“We are reducing drilling times, optimizing completions and generating better well results in our core development programs, he said. “For example, drilling and completion costs for our operated Eagle Ford wells in the third quarter were down nearly 50% from our 2014 average. At the same time, we have been conducting several pilot tests in high-productivity areas of the Eagle Ford and Bakken/Three Forks intended to prove up additional economic drilling inventory. Test results to date have been positive and have translated into higher than forecast production.”

In the Eagle Ford, third quarter net production averaged 134,500 boe/d, including both operated and nonoperated wells. Daily production increased 31% from the third quarter of 2014 and increased 3% sequentially from the second quarter of 2015, despite an 11% sequential decline in nonoperated production. Completion costs per lateral foot during the third quarter were down 54% compared with the 2014 full-year average. Drilling costs were down 28% over the same period.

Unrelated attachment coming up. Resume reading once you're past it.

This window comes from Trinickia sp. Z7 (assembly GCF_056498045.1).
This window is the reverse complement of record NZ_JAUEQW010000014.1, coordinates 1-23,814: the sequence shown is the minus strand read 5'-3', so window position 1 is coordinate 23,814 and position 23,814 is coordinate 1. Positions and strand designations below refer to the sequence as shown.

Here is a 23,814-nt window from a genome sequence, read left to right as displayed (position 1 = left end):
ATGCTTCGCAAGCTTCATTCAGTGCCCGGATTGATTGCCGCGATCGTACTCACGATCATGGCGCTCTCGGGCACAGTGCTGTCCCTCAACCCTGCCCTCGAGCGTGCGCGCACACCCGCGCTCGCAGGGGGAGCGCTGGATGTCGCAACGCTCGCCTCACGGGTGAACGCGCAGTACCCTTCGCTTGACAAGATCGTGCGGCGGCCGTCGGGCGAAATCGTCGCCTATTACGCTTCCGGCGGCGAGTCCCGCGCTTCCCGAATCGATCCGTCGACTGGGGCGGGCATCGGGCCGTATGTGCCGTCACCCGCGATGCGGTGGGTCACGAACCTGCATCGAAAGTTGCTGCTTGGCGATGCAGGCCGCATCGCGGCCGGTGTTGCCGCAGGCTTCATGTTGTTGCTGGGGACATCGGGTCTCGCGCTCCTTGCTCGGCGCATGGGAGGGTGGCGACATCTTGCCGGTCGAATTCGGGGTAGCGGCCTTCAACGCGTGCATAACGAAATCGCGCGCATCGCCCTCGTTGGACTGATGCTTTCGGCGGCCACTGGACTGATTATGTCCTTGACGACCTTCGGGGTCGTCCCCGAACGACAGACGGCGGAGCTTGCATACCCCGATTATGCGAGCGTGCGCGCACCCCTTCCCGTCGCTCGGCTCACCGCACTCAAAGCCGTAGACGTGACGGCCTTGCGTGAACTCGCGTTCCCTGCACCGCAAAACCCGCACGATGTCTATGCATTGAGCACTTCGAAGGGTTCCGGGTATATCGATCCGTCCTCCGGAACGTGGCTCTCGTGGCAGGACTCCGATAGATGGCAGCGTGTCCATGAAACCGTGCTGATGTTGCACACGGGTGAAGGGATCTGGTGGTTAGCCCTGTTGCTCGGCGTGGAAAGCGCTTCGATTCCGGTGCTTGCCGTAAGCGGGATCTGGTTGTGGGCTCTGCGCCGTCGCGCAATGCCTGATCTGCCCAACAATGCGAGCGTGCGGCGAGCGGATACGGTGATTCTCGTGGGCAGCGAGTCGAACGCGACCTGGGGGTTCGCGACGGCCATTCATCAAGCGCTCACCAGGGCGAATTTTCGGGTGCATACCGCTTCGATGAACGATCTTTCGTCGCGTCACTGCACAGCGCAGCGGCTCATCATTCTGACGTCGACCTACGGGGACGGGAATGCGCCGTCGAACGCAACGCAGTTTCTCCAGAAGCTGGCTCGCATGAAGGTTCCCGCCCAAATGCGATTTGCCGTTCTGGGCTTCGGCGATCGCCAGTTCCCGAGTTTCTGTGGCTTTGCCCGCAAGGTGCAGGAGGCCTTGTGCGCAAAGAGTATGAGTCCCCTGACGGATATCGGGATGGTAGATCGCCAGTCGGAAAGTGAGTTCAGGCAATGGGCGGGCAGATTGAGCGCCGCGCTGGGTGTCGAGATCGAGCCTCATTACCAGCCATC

The company has scheduled nine Eagle Ford multi-well pilot tests intended to test the potential for inventory expansion across its acreage position through downspacing, infill drilling and the addition of the Upper Eagle Ford interval. Wells have been drilled and completed in five of the nine tests, with the remaining tests expected to be completed next year. So far, results are “encouraging,” the company said.

Third quarter production from the Bakken/Three Forks program averaged 22,200 boe/d and was 85% oil. Production increased 27% from the third quarter of 2014 and decreased 7% sequentially as the company continues to drill in the area but not complete all wells drilled. As of the end of the third quarter, SM Energy had an inventory of 47 gross and 39 net operated wells drilled and uncompleted in the area.